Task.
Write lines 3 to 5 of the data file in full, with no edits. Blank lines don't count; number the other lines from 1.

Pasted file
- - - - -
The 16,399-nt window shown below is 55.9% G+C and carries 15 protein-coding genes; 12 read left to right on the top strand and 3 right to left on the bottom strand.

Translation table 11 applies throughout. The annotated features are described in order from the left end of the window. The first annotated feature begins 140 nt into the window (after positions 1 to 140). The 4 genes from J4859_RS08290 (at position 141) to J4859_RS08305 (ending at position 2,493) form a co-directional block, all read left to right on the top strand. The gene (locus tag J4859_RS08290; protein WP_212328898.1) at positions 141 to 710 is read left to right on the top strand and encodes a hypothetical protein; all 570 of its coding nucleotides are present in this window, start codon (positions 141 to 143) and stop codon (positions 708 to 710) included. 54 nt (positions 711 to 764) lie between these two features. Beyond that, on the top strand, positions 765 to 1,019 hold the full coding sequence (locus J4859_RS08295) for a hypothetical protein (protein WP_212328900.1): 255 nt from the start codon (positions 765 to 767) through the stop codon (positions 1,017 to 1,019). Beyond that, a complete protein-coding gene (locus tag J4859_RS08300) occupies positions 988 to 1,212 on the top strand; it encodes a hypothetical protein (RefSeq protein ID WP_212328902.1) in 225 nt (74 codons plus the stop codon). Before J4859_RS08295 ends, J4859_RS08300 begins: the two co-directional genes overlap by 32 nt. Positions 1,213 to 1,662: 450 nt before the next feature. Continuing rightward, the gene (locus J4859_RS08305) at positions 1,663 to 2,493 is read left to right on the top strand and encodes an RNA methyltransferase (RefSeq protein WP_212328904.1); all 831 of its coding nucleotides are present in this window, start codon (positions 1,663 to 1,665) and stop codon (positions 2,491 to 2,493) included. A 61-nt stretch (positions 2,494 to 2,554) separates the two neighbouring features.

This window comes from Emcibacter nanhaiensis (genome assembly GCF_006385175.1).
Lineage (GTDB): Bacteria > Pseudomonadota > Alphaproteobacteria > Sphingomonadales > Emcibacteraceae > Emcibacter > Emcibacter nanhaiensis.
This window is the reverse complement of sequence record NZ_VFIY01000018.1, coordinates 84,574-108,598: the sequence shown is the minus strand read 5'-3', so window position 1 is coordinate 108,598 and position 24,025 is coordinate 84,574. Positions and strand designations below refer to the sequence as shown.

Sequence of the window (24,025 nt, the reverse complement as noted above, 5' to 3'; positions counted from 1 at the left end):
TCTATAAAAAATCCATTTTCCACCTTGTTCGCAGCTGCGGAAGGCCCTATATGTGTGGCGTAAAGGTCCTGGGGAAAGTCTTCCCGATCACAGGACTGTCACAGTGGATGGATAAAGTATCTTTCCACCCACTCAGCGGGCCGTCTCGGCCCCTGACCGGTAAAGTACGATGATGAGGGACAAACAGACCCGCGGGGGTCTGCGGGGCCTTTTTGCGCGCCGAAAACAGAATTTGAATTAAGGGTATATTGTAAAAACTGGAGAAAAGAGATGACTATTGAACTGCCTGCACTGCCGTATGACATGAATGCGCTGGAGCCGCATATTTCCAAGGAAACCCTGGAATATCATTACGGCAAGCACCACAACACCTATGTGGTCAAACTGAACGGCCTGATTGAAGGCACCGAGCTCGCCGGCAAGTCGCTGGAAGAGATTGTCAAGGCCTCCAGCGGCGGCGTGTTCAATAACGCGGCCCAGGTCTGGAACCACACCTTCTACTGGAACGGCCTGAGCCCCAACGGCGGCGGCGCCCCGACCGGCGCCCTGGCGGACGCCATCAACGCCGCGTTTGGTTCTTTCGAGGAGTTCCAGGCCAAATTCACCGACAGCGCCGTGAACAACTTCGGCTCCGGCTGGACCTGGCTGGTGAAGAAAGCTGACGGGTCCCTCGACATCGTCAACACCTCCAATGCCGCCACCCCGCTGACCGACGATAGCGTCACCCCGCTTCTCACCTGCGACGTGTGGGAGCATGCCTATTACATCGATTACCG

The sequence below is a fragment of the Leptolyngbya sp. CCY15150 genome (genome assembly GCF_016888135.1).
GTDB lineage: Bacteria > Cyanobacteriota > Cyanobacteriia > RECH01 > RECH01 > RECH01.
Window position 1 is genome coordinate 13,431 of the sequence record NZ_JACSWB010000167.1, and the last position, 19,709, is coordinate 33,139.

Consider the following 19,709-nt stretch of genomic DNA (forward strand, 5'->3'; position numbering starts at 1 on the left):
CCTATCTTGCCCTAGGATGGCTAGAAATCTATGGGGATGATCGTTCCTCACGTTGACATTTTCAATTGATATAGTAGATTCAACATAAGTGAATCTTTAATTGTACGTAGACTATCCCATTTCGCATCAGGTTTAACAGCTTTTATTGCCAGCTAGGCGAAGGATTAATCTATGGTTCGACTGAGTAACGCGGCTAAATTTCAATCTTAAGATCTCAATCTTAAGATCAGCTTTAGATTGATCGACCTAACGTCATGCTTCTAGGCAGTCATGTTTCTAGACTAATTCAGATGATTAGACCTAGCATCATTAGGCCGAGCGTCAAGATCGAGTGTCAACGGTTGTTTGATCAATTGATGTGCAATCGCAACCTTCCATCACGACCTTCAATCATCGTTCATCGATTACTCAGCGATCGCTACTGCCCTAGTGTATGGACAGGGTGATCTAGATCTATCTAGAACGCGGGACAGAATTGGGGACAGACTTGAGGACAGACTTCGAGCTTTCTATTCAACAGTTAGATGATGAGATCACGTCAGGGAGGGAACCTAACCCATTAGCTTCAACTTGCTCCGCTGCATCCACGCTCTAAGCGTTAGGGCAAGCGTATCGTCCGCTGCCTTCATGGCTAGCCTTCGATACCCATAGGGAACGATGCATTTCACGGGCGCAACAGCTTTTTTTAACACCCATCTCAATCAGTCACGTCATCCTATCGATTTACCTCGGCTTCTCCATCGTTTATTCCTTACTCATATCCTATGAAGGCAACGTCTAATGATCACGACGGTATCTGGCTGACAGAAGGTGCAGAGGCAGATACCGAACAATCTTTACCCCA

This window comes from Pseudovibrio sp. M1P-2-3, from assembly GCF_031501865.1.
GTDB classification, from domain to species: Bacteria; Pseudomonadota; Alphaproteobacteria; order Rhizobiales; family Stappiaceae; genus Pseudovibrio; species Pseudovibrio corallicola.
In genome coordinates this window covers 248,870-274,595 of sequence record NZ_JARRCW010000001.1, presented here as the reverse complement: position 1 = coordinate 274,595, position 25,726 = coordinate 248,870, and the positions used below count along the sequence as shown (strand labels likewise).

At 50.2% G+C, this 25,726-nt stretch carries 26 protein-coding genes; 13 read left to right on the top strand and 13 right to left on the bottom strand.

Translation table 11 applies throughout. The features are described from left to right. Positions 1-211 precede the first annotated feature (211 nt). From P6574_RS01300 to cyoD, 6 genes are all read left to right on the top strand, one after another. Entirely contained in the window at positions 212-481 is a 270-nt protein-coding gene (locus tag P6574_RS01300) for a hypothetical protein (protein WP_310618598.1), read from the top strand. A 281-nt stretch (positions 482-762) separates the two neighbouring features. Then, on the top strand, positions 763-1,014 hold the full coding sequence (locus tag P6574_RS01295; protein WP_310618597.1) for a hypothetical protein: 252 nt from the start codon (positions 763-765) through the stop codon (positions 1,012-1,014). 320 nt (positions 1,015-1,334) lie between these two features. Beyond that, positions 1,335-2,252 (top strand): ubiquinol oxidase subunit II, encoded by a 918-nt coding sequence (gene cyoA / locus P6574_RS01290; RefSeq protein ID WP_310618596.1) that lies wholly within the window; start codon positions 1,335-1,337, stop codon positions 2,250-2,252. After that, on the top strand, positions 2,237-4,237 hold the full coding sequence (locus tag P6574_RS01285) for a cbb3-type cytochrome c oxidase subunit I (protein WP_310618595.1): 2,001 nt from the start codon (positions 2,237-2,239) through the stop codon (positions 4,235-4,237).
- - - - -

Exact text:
This window comes from Emcibacter nanhaiensis (genome assembly GCF_006385175.1).
Lineage (GTDB): Bacteria > Pseudomonadota > Alphaproteobacteria > Sphingomonadales > Emcibacteraceae > Emcibacter > Emcibacter nanhaiensis.
This window is the reverse complement of sequence record NZ_VFIY01000018.1, coordinates 84,574-108,598: the sequence shown is the minus strand read 5'-3', so window position 1 is coordinate 108,598 and position 24,025 is coordinate 84,574. Positions and strand designations below refer to the sequence as shown.